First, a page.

Water damage is a severe problem in modern construction, causing economic loss and health implications. The patented Air Gap Method, which is a slight modification of the common infill wall construction, provides means to build houses in a more robust way, minimizing the negative effects of water damage. This full‐scale study of the method aims to show how walls and floors may be built to create ventilation within the construction, with air gaps equipped with heating cables. The general hypothesis is that the patented Air Gap Method drains and evaporates dampness after water damage. The purpose of this study is to show how the method is built and how the method deals with water damage, such as a flooding, and with mould growth.
The Air Gap Method is based on a common timber‐framed construction and is completed by the provision of inlets, air gaps, slits, and outlets. The power for the convective airflow is given by an electrical heating cable. The study was carried out as a full‐scale experiment using a 24 m2 large apartment build by this method. This apartment was flooded with 120 litres of domestic wastewater and the drying period was compared when heating cables were switched on or not. Mould growth was also investigated.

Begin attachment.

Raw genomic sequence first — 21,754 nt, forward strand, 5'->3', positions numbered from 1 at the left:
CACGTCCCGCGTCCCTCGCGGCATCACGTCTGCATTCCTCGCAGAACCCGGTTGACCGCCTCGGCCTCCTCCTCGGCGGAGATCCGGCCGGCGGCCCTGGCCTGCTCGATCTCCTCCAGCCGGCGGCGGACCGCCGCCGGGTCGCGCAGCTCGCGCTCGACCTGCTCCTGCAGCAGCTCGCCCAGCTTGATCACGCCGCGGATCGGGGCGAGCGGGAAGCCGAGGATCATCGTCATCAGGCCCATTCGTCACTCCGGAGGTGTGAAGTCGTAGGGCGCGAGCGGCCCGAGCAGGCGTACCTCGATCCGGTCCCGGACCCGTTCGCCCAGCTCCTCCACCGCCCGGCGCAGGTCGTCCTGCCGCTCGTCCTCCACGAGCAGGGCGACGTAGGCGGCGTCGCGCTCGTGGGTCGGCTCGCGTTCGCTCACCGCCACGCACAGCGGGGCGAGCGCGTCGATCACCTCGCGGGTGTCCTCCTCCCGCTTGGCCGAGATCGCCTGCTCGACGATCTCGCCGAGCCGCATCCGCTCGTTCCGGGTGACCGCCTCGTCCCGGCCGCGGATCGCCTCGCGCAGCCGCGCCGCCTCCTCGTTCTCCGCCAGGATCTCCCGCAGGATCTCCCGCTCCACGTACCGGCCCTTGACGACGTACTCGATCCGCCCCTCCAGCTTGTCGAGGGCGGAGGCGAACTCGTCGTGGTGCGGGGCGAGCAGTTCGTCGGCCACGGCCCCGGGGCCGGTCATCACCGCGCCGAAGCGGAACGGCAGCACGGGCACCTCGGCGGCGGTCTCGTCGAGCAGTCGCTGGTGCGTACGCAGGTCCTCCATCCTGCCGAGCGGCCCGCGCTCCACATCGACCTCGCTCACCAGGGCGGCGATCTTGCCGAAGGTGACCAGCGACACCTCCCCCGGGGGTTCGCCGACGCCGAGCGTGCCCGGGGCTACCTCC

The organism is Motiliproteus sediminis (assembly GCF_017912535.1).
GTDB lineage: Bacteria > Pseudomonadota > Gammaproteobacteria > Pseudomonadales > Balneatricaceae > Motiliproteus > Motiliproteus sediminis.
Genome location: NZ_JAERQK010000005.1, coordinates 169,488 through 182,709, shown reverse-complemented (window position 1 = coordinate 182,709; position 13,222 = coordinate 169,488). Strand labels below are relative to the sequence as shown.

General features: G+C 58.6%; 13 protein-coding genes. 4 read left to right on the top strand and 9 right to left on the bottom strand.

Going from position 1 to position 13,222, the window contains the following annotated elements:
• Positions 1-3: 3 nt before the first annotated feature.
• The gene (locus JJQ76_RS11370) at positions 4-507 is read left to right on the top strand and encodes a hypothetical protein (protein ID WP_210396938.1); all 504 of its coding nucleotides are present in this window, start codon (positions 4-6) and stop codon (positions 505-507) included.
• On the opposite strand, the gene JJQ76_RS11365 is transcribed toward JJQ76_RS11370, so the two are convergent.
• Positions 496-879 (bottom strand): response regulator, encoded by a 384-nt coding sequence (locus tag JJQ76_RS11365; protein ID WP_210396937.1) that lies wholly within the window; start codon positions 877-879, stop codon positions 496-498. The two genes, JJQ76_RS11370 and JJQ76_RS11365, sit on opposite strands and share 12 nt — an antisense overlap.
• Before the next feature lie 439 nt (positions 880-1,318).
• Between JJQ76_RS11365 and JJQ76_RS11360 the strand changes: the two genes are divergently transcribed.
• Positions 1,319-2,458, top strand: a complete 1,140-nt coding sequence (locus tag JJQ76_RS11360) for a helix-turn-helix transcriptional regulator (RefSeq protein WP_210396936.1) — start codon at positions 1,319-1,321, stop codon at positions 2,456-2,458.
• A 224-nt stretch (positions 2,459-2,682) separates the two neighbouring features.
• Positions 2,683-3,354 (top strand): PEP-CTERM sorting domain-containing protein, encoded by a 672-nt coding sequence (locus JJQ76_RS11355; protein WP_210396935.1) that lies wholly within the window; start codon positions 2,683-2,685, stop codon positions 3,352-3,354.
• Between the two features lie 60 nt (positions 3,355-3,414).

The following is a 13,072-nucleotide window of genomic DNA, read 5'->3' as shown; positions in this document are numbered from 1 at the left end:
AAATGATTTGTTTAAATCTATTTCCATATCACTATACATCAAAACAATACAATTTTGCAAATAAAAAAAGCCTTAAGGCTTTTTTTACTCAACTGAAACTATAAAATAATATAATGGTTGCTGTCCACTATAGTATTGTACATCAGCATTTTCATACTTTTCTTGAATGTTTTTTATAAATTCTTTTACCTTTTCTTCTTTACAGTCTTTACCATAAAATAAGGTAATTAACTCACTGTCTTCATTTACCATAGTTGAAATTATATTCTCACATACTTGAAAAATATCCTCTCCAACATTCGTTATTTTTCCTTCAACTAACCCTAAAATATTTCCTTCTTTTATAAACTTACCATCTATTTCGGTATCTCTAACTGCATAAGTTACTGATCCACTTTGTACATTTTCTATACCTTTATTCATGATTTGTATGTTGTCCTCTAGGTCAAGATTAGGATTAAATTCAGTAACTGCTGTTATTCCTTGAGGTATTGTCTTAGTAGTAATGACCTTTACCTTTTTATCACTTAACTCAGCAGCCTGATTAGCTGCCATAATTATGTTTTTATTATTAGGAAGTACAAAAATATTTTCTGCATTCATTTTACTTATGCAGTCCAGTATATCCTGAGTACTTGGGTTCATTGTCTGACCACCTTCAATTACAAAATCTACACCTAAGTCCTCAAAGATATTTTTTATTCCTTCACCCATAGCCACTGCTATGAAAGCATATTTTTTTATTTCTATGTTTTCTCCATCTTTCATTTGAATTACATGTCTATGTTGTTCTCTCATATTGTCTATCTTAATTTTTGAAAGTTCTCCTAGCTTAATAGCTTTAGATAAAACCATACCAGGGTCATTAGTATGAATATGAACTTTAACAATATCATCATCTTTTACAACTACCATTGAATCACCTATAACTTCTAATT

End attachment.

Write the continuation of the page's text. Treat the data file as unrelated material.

The method dries out a flooded floor in nine days when two heating cables were switched on, in 13 days with one heating cable and 21 days when the heating cables were off. The method prevents all mould growth provided that the indoor RH is lower than 65 per cent.
The method provides means to build houses in a more robust way, minimizing the negative effects of water damage.
The issue of ventilated construction is rarely investigated in scientific research.
af Klintberg, T., Johannesson, G. and Björk, F. (2008), "Air gaps in building construction avoiding dampness and mould", Structural Survey, Vol. 26 No. 3, pp. 242-255. https://doi.org/10.1108/02630800810887126Download as .RIS
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